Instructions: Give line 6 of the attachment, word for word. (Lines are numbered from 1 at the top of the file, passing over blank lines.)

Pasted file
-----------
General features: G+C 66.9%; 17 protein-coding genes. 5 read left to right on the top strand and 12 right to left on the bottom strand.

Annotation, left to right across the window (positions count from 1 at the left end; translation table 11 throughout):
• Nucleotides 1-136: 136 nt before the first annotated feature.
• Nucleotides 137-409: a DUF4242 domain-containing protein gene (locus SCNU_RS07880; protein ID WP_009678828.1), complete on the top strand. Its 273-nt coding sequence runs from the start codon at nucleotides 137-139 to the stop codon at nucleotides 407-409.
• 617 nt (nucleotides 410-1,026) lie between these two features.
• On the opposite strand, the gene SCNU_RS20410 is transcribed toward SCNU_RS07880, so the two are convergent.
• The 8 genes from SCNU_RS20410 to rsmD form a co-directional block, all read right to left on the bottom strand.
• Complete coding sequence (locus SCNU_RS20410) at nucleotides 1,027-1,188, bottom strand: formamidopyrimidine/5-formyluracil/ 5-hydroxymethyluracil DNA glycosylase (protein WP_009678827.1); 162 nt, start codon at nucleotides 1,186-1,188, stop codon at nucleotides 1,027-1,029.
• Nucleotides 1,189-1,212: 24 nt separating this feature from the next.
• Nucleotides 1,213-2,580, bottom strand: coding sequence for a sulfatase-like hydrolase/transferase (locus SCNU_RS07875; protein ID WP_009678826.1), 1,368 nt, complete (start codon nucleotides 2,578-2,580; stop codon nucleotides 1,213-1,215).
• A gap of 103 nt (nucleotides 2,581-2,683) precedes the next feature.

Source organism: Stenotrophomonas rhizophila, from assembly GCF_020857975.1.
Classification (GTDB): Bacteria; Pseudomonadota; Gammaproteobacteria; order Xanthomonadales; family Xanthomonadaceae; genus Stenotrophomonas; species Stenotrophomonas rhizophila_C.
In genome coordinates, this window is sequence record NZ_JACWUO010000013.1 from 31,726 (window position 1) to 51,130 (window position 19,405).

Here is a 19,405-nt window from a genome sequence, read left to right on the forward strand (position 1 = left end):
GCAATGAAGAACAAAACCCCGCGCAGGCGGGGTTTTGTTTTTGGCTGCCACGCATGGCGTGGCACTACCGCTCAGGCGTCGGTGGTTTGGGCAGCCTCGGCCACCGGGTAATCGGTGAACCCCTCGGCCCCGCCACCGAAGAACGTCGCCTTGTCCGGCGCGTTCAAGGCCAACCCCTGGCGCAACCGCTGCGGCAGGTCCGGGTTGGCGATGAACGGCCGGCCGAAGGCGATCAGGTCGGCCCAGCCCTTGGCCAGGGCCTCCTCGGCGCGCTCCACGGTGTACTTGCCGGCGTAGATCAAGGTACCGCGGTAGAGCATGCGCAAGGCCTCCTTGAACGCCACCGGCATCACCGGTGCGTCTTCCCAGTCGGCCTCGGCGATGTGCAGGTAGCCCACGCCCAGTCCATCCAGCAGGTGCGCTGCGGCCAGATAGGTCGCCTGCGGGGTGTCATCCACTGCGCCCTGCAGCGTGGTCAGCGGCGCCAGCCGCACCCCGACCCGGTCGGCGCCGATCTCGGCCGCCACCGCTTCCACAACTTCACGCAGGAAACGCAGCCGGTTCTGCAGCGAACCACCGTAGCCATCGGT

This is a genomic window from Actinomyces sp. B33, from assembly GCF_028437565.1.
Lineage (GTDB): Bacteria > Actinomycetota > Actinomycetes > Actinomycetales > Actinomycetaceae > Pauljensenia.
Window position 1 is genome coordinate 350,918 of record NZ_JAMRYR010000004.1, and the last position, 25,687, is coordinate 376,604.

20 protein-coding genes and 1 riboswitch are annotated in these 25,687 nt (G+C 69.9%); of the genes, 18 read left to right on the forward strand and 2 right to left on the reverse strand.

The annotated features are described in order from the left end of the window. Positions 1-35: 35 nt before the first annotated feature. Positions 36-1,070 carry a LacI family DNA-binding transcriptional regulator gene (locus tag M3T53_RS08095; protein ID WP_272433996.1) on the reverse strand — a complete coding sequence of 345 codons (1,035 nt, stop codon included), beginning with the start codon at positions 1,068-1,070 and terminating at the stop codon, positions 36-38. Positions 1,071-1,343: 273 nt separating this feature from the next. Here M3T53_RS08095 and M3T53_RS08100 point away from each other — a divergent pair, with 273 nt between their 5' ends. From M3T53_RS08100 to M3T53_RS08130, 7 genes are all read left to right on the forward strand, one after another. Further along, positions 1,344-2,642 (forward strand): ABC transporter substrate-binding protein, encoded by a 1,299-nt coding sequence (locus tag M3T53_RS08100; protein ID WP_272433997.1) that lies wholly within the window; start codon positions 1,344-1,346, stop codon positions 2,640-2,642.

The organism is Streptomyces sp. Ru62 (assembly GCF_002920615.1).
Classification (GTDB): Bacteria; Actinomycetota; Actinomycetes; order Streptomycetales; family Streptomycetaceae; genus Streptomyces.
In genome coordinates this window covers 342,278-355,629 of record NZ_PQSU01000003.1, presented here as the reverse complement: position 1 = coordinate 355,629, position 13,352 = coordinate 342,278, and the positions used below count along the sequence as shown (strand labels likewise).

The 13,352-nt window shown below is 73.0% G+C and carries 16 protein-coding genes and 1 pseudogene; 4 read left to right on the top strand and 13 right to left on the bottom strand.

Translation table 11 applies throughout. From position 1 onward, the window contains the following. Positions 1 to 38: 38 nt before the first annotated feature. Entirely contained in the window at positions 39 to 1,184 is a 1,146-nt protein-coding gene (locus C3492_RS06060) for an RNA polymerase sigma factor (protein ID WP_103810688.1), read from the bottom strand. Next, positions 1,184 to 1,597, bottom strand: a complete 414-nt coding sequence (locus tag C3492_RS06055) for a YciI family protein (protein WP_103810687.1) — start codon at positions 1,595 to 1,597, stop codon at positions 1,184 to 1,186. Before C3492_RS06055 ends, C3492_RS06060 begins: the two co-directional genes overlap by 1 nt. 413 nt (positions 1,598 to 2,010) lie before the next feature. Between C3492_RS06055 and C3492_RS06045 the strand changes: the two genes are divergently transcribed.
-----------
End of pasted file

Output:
• On the opposite strand, the gene SCNU_RS20410 is transcribed toward SCNU_RS07880, so the two are convergent.